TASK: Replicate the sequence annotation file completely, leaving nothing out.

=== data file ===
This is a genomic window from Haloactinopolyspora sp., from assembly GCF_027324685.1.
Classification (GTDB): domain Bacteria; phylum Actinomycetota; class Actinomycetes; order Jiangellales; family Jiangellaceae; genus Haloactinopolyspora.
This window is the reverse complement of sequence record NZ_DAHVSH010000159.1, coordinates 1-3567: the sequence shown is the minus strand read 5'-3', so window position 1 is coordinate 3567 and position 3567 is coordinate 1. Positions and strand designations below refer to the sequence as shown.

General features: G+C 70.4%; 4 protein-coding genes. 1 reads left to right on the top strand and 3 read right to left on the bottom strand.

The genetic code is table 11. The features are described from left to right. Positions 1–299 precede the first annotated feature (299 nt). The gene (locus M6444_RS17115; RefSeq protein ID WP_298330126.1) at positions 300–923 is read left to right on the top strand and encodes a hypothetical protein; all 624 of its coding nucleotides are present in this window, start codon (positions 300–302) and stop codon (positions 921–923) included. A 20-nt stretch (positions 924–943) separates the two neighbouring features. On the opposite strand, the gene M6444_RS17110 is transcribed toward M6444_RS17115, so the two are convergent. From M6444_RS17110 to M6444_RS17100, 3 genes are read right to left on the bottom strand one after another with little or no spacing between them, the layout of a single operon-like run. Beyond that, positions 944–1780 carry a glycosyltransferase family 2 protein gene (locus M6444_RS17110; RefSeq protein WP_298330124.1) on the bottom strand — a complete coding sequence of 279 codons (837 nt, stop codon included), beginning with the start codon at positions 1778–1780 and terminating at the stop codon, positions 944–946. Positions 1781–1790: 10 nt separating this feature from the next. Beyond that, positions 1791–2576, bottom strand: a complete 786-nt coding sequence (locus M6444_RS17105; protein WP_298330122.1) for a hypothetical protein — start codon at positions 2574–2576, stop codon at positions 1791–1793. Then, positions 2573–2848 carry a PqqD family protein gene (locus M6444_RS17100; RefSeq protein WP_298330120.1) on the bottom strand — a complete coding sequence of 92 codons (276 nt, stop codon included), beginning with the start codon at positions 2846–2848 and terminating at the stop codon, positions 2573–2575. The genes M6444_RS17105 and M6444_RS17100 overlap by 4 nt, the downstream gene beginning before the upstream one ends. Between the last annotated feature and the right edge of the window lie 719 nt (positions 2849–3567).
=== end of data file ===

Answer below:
This is a genomic window from Haloactinopolyspora sp., from assembly GCF_027324685.1.
Classification (GTDB): domain Bacteria; phylum Actinomycetota; class Actinomycetes; order Jiangellales; family Jiangellaceae; genus Haloactinopolyspora.
This window is the reverse complement of sequence record NZ_DAHVSH010000159.1, coordinates 1-3567: the sequence shown is the minus strand read 5'-3', so window position 1 is coordinate 3567 and position 3567 is coordinate 1. Positions and strand designations below refer to the sequence as shown.

General features: G+C 70.4%; 4 protein-coding genes. 1 reads left to right on the top strand and 3 read right to left on the bottom strand.

The genetic code is table 11. The features are described from left to right. Positions 1–299 precede the first annotated feature (299 nt). The gene (locus M6444_RS17115; RefSeq protein ID WP_298330126.1) at positions 300–923 is read left to right on the top strand and encodes a hypothetical protein; all 624 of its coding nucleotides are present in this window, start codon (positions 300–302) and stop codon (positions 921–923) included. A 20-nt stretch (positions 924–943) separates the two neighbouring features. On the opposite strand, the gene M6444_RS17110 is transcribed toward M6444_RS17115, so the two are convergent. From M6444_RS17110 to M6444_RS17100, 3 genes are read right to left on the bottom strand one after another with little or no spacing between them, the layout of a single operon-like run. Beyond that, positions 944–1780 carry a glycosyltransferase family 2 protein gene (locus M6444_RS17110; RefSeq protein WP_298330124.1) on the bottom strand — a complete coding sequence of 279 codons (837 nt, stop codon included), beginning with the start codon at positions 1778–1780 and terminating at the stop codon, positions 944–946. Positions 1781–1790: 10 nt separating this feature from the next. Beyond that, positions 1791–2576, bottom strand: a complete 786-nt coding sequence (locus M6444_RS17105; protein WP_298330122.1) for a hypothetical protein — start codon at positions 2574–2576, stop codon at positions 1791–1793. Then, positions 2573–2848 carry a PqqD family protein gene (locus M6444_RS17100; RefSeq protein WP_298330120.1) on the bottom strand — a complete coding sequence of 92 codons (276 nt, stop codon included), beginning with the start codon at positions 2846–2848 and terminating at the stop codon, positions 2573–2575. The genes M6444_RS17105 and M6444_RS17100 overlap by 4 nt, the downstream gene beginning before the upstream one ends. Between the last annotated feature and the right edge of the window lie 719 nt (positions 2849–3567).